By most accounts, Henry Kissinger’s tenure as both Secretary of State and National Security adviser earned him the title of war criminal, though no charges were ever brought against the immensely powerful man.
On Monday, the White House and the Obama Administration sought to ignore all evidence to the contrary and elected instead to award Kissinger with the highest award possible for a private citizen from the Department of Defense.
During his time as Secretary of State, Kissinger worked to gain Nixon’s approval by encouraging diplomacy through violence. Kissinger practically invented the idea of bombing a country into submission, an idea which has been echoed by political leaders ever since. Due to Kissinger, between 1969 and 1973, the U.S. dropped half-a-million tons of bombs on Cambodia alone, killing at least 100,000 civilians. This was a direct result of secret plans which re-routed missiles from Vietnam to Cambodia on the orders of Kissinger and the paperwork these plans produced were promptly burned. Along with these bombs came the widespread use of Agent Orange which scarred and deformed a generation.
During the Gulf War, it was pressure from Kissinger on any and every news network which urged President George H. Bush to strike hard and fast. Similarly, during 9/11, the rhetoric of evil-doers was cemented into the public consciousness as President George W. Bush declared that “America’s responsibility” was to “rid the world of evil.” Due to the precedent set by Kissinger in Cambodia, Bush and the American people felt that any level of force used was necessary and justified.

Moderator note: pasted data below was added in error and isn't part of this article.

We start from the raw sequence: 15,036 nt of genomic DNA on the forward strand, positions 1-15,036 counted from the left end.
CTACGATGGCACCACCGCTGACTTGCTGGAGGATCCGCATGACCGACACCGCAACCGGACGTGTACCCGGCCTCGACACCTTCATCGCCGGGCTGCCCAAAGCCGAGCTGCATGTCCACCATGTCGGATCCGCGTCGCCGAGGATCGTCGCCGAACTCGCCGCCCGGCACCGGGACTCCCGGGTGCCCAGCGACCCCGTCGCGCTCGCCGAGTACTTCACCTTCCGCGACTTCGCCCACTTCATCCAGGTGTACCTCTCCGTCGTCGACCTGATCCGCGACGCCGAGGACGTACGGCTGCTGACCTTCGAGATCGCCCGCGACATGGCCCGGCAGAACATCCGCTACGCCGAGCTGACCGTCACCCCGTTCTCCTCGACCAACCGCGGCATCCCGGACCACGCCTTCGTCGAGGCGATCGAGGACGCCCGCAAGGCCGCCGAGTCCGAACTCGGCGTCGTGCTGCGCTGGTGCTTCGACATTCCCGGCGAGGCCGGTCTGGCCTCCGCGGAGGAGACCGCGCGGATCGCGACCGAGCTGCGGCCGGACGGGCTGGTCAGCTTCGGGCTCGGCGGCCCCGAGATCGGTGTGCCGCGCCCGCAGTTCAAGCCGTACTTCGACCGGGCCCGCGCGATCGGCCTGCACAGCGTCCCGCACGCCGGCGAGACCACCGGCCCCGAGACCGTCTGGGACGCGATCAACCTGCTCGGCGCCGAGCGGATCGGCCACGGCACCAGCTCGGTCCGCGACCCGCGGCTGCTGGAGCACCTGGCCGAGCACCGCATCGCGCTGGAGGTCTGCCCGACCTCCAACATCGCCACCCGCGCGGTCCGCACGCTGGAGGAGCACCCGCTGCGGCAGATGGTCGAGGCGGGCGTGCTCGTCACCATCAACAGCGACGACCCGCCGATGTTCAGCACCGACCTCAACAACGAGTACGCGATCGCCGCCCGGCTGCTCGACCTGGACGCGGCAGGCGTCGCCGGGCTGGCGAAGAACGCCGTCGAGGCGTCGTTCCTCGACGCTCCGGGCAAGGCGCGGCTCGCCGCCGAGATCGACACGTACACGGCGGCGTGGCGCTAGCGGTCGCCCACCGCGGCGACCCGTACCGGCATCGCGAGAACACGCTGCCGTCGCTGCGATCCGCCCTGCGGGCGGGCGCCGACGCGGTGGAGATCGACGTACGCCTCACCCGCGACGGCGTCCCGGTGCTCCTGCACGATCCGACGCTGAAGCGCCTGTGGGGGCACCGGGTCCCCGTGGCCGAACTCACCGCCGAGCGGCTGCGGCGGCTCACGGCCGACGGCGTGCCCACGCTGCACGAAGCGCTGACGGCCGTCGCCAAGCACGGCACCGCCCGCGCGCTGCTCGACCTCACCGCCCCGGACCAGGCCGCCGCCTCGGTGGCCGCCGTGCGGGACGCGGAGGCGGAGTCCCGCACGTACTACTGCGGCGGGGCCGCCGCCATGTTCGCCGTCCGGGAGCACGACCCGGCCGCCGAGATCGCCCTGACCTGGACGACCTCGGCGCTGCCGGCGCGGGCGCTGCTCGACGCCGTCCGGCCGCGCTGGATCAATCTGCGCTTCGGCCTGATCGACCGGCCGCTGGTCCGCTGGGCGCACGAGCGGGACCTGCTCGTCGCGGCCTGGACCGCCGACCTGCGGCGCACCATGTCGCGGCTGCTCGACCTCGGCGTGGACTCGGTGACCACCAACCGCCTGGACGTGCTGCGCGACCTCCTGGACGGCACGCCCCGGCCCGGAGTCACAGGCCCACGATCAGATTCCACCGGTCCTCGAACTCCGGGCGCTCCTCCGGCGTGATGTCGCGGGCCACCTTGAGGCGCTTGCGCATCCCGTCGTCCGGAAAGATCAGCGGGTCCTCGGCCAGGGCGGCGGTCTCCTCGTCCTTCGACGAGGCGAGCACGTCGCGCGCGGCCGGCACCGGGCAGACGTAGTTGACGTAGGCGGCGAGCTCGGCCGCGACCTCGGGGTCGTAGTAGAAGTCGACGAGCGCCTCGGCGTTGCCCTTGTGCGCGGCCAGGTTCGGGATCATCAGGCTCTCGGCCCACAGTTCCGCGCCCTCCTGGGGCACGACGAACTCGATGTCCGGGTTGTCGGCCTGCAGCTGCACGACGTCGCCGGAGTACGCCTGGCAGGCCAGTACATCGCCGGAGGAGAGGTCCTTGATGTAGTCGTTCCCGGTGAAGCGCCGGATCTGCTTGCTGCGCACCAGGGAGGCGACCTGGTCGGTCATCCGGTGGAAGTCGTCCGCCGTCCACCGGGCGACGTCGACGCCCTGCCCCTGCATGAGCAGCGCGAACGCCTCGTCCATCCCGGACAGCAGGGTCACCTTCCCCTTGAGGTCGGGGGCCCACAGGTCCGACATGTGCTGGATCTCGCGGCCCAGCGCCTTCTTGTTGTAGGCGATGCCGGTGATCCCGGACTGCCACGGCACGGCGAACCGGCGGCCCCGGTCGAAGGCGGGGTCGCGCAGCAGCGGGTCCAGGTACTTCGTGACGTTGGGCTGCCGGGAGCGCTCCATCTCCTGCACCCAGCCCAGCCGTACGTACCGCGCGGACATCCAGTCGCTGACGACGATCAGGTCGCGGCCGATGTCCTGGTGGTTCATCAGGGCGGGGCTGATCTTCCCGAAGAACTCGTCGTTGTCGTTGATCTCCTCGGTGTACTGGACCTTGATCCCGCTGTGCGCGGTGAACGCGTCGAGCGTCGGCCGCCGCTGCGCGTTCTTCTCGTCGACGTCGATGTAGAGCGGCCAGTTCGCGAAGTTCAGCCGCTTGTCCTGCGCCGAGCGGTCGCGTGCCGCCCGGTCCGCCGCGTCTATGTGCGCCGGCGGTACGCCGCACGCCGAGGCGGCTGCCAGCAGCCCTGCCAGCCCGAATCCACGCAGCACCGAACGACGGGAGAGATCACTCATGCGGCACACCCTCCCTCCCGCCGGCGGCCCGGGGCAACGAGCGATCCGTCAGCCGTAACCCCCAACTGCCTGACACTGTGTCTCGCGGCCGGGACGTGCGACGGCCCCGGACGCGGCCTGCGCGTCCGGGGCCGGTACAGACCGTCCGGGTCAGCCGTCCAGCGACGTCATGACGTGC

“While Kissinger deserves real credit for some of America’s most important Cold War victories, including Nixon’s diplomatic opening to China, he is also responsible for some of its worst atrocities. Carpet-bombing Cambodia, supporting Pakistan’s genocide in Bangladesh, greenlighting the Argentinian dictatorship’s murderous crackdown on dissidents — all of those were Kissinger initiatives, all pushed in the name of pursuing American national interests and fighting communism.”
Considering the fact that George W. Bush was also a recipient of the same award, it’s safe to assume that the prestige is much more politically motivated than it may seem.
The Distinguished Public Service Award would seem like an award which would honor someone who has contributed a great deal to public welfare, either in America or internationally. Instead, it serves as a hollow irony for a war-mongering murderer to die with honor.
At Kissinger’s advanced age of 92, it’s safe to say that this could be one of the last accolades given to the former political leader, cementing his public legacy as one who did good rather than the dark reality of his crimes.
By the Obama Administration choosing to honor Kissinger in this way, it is ignoring the dark history of death and destruction which Kissinger waged. Yet another example of the ways that president Obama isn’t at all the “hope and change” we all believed him to be.